It’s late and you’re tired and sleepy, so let’s try to make this really short. Today while you were waiting for your metro to and fro from work, you looked around the station and realized something. A large number of passengers on the platform were bent over their digital devices as if their lives depended on them. The situation was oddly homogeneous, with passive faces and bent heads showing little signs of movement while thumbs were moving incessantly. Every now and then, a head would look up and gaze around and then shift their attention back to the screen again.
Of course, you’re no exception to this common scenario either. You’re either always reading an e-book on the metro or if you’ve managed to connect to free WiFi, you’re chatting and/or browsing the internet. You’d rather have your mind diverted by your phone than observe your surroundings just because it feels strangely odd to spend time with your own thoughts.
When did life become so virtual, you wonder? When did people stop being a community and started becoming isolated beings who just temporarily share a space together in a public space but are mentally halfway across the world with whoever has their attention on the little screen? What is this big obsession we’ve all gotten into with selfies and social networking? The more ‘social’ we seem to become online, the more we seem to withdraw into our own selves in the real world. Does this make any sense?
Luckily, you’ve seen the other side too way back before smartphones took over our lives. Back home in India, you’ve seen strangers chatting up and becoming acquaintances whereas here in the big city, it’s considered weird even to make eye contact and smile at another person, let alone start a conversation.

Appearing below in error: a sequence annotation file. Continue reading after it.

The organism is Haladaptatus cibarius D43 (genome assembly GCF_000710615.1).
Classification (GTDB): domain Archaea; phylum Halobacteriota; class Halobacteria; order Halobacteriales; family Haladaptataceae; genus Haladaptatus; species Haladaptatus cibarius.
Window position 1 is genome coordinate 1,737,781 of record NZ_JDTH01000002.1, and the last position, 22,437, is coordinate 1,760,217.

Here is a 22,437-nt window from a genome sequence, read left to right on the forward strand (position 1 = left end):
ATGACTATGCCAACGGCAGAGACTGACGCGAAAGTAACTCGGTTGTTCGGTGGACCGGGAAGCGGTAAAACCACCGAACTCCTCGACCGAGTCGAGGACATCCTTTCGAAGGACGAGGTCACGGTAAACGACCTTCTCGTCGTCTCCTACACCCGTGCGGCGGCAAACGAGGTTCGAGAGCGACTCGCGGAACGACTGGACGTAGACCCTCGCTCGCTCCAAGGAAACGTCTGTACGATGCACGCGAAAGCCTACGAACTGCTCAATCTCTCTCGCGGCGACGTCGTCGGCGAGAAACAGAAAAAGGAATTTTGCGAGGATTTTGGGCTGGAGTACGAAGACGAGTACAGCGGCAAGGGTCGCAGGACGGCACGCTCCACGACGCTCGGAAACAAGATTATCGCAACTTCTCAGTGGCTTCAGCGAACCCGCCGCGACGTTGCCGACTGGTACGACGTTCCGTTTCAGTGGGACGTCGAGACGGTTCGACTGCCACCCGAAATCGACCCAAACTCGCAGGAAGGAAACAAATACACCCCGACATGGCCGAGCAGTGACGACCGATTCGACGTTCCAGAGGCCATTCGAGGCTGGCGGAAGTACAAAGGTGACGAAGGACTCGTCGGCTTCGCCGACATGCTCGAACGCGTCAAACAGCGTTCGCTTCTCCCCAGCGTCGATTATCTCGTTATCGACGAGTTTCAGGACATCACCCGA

After all, haven’t you been annoyed at your own friends who have initiated meetup plans but when you do meet, all they seem to be busy doing is cutting off your conversation to instant message God knows who is on the other end of their phones?
Anyway T, today’s little observation must have made you ponder carefully whether manners, people and communication skills have different dynamics nowadays. Well, of course they do. With such distracted and half-hearted attention (of which you are guilty as well, don’t try to deny it!), relationships and friendships are more fickle than ever. Not to mention how much a strong reliance on technology affects our brains in so many ways, starting with poor memory, a lack of self-awareness and a poor judgement and instinct.
I wish I could give you pointers as I did in the past 3 lessons but I am way too sleepy to think of any. Maybe they’ll come to me later but for now, all I can say is, try to put that phone away and start becoming fully aware in the present moment. You’ll be surprised by how life’s multi-dimensional large screen is way more interesting than the 5 inch screen you’re holding.
Much love and sweet dreams,
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